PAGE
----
• go to Sir Tim Berners-Lee's profile page
  • go to Silvio Micali's profile page
  • go to Vinton Cerf's profile page
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  • go to Andrew C Yao's profile page
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  • go to Robert W. Floyd's profile page
  • go to Kristen Nygaard 's profile page
  • go to Leslie Lamport's profile page
  • go to Jeffrey D Ullman's profile page
  • go to Ole-Johan Dahl 's profile page
  • go to Frederick Brooks's profile page
  • go to Edgar F. Codd's profile page
  • go to David Patterson's profile page
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  • go to Dana S Scott's profile page
Additional Materials

Oral Interviews

In September of 2004 Thomas Haigh conducted an in-depth interview with Charles Bachman as part of his work for the Special Interest Group on the Management of Data (SIGMOD) of the Association for Computing Machinery. This interview took two days and covered topics of his life and work in depth. The transcript of the interview is available here.

Another extensive interview was conducted by Andrew L. Russell , IEEE Computer Society History Committee, 9 April 2011. The contents of this interview are described as:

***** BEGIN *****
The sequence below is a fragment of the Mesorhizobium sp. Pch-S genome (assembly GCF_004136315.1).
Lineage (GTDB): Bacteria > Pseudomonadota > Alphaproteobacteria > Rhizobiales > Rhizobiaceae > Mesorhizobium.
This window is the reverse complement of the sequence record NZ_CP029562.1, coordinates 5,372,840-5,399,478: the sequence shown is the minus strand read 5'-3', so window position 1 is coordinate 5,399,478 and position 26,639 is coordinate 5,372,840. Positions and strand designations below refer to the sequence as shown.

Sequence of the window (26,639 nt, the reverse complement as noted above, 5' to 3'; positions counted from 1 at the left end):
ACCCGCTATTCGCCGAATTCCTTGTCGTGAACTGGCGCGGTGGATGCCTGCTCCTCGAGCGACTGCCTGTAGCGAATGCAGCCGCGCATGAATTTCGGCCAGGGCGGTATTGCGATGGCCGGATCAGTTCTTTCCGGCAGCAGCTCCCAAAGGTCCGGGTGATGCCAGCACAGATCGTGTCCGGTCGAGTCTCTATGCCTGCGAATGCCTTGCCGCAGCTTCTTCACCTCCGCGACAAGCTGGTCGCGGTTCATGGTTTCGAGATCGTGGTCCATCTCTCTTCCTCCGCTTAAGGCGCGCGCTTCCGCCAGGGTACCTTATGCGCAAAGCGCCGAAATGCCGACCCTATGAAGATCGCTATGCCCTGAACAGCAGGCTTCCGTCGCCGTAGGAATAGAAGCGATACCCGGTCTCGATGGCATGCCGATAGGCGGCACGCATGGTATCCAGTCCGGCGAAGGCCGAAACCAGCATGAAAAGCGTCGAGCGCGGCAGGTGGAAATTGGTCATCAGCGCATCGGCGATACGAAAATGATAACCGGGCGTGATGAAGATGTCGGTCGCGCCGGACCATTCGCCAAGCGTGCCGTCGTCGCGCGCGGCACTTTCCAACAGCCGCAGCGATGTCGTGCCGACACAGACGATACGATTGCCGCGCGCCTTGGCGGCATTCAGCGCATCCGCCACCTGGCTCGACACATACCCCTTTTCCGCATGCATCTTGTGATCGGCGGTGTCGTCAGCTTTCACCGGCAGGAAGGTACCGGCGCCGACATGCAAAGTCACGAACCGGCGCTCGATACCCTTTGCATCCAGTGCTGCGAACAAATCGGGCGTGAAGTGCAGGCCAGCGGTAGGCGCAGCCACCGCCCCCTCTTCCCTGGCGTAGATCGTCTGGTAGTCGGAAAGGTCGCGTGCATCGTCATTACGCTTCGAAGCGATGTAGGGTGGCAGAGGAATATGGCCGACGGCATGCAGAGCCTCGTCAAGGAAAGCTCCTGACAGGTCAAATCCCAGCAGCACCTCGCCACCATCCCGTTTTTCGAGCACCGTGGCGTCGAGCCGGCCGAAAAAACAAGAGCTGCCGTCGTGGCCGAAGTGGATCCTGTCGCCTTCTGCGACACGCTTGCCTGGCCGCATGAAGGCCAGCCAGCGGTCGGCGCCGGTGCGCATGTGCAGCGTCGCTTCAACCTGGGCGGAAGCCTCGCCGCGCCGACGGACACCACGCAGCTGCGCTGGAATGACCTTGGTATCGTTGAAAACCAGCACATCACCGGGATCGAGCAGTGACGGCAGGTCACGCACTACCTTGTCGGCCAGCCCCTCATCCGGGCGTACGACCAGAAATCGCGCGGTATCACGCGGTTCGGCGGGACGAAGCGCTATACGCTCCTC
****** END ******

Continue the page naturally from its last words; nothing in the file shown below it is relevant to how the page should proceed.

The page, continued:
In this interview Charles Bachman, best known for his work as a database engineer and theorist, discusses another aspect of his career: his experiences with computer-communication systems. He describes his work with torn tape systems at Dow Chemical in the 1950s, his development of a manufacturing control system at General Electric in the 1960s, and his work on databases and distributed systems while working for Honeywell in the 1970s. Bachman also describes his involvement with industry standards committees organized under the auspices of the American National Standards Institute (ANSI) and the International Organization for Standardization (ISO), including his Chairmanship of ANSI and ISO committees working on standards for Open System Interconnection between 1977 and 1982. He explains his resignation from the Chairmanship after he joined Cullinane Database Systems in 1982 and his subsequent work developing data structure diagrams to clarify relationships between different types of computer architectures.

The transcript of this interview is available from the IEEE Global History Network and may be accessed here.